Developing a Theology of Suffering - The Warrior's Journey®
Post Traumatic Stress

Developing a Theology of Suffering

Author: Dean Bonura, USA (Ret.)

110223-F-SF570-064. Photo by The U.S. Air Force is licensed under CC By 2.0

The following excerpts come from Beyond Trauma by Dean Bonura.

Tragedy Is a Universal Experience

Tragedies happen every day. It was no different in Jesus’s day, and people wondered why. Why do the innocent suffer? Why do bad things happen to good people? Apparently, during the Passover feast, while the Galileans were making their yearly sacrifices, Pilate had them killed. We don’t know much about this incident; no extra-biblical historical record exists to provide details. In Jesus’s day, another event also occurred that led to questions. During what might have been the construction of an aqueduct near the pool of Siloam, a tower collapsed and fell on eighteen construction workers. All of them perished.

People are always looking for reasons behind tragedies. We are always asking, “Why?” It would appear that neither the Galilean massacre nor the collapse of the tower had any clear cause. The Galileans were just worshipping God. The construction crew was just doing their job. They were ordinary people, no different from other Galileans or people who lived in Jerusalem.

So it is with tragedies; we do not usually know the reasons for them. We can only deal with the effects. So it is with war. War is full of tragedies and traumatic events, and many of them contribute to problems and questions much like those posed to Jesus.

This is how Jesus handles their questions: He says to them, in effect, “Learn from these events. Life is unpredictable, and bad things happen to innocent people.” He takes this further, concluding with an illustration of an unproductive fig tree. The landowner wants to cut it down. But the gardener pleads with the landowner, “Give it another year. Maybe with a little cultivation, it will produce some figs?” The unproductive fig tree illustrates the unproductive life—a life lived for self. The landowner is God and is about to render judgment on the tree. But Jesus pleads with the Father to allow the unproductive tree—that is, the person—a little more time to make his life matter.

Christ’s Suffering as a Paradigm for Understanding Our Own Suffering

Through the death of Christ and all of his suffering throughout his life, we learn about our own suffering (Heb. 5:7–9). We discover the meaning of our suffering.  His passion moves us beyond the problem of evil and sin. It teaches us about the meaning of sacrifice and the purpose of service. It opens our imagination to the possibilities that come with a life that serves ideals larger than us. This is why war can be a noble thing or why there is value in sacrifices made for others.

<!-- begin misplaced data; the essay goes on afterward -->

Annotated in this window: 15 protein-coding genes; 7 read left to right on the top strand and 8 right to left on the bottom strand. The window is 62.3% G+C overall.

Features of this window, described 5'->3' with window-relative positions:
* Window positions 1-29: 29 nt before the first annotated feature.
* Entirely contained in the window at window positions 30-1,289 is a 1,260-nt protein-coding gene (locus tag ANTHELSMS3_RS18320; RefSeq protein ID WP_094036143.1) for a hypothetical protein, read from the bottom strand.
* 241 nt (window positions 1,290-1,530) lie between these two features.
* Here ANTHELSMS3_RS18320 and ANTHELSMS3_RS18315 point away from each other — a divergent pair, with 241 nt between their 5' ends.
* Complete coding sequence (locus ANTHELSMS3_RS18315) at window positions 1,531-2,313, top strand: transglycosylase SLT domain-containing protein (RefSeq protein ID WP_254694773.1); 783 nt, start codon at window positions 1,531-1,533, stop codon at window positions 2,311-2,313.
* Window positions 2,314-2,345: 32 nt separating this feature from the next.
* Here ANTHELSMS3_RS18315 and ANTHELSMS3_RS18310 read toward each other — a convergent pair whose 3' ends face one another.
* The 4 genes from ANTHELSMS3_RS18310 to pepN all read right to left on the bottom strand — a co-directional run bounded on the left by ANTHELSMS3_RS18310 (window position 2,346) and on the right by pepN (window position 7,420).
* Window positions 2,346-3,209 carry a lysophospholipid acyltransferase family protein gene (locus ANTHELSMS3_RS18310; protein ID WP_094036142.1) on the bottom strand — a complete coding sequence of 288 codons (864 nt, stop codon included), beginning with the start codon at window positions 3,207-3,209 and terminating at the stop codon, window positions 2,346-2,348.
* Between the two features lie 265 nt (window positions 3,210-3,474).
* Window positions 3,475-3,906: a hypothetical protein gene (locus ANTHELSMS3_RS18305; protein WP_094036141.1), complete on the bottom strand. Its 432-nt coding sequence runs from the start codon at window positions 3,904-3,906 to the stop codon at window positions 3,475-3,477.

Suffering opens the door of the soul to reflection and inquiry. We must contemplate Christ’s death in the context of his life, his teachings on discipleship, his ministry of compassion, and his relationship with God. In this respect, we may look at our sufferings differently, asking the questions, “Is there some meaning that we can derive from our experience that might contribute to our spiritual growth or create a deeper sense of commitment?”6 “Is there something in our suffering that might lead us to a closer walk with God?”7 “Can such serious reflection on suffering, particular Christ’s suffering, connect us to him more intimately, resulting in a deepening of our relationship with him and leading us in our own suffering to renewal and healing?”8

Indeed, all suffering should teach us how to live and make us better people. It should facilitate the development of the soul, enrich our being, and make us whole persons. Is this not what Peter is saying? “But rejoice [in your sufferings] insofar as you share Christ’s sufferings, that you may also rejoice and be glad when his glory is revealed” (1 Pet. 4:13). Could it be there is great benefit in sharing in Christ’s sufferings? Peter seems to think so. This is apparently how God wants us to view suffering. He wants us to understand that we are connected by our sufferings with Christ’s sufferings. Moreover, we should aspire to share in his sufferings as something that deepens our commitment to Christ (Phil. 3:10).

Ways to Explore Suffering with Those Who Suffer

How pastoral caregivers explore this subject with the sufferer is important to the healing process. While God may use trauma for many reasons, some known and others unknown, the caregiver should be cautious about identifying the reasons for the sufferer. We understand from Scripture that sometimes suffering is a consequence of sin (2 Sam. 12). Often it is used to test our faith (Job; James 1:2–4; Rom. 5:3–4; 1 Pet. 1:6–9) or provide some spiritual lesson on suffering (John 9:2–3; 1 Cor. 10:6; Heb. 12:3–11). But many times none of these reasons apply. For example, in Job’s case, none of the explanations he received from his counselors accounted for his suffering. It is best to guide the sufferer through the array of possible reasons for trauma.

These excerpts pulled from Beyond Trauma by Dean Bonura.

6. Liza Rankow, “The Transformation of Suffering,” Pastoral Psychology 55, no. 1 (2006): 95.
7. Ibid.
8. Ibid.

110523-F-DT527-223 by the U.S. Air Force. Licensed under U.S. Govt. Work.
100625-F-OC707-016 by the U.S. Air Force. Licensed under U.S. Govt. Work.

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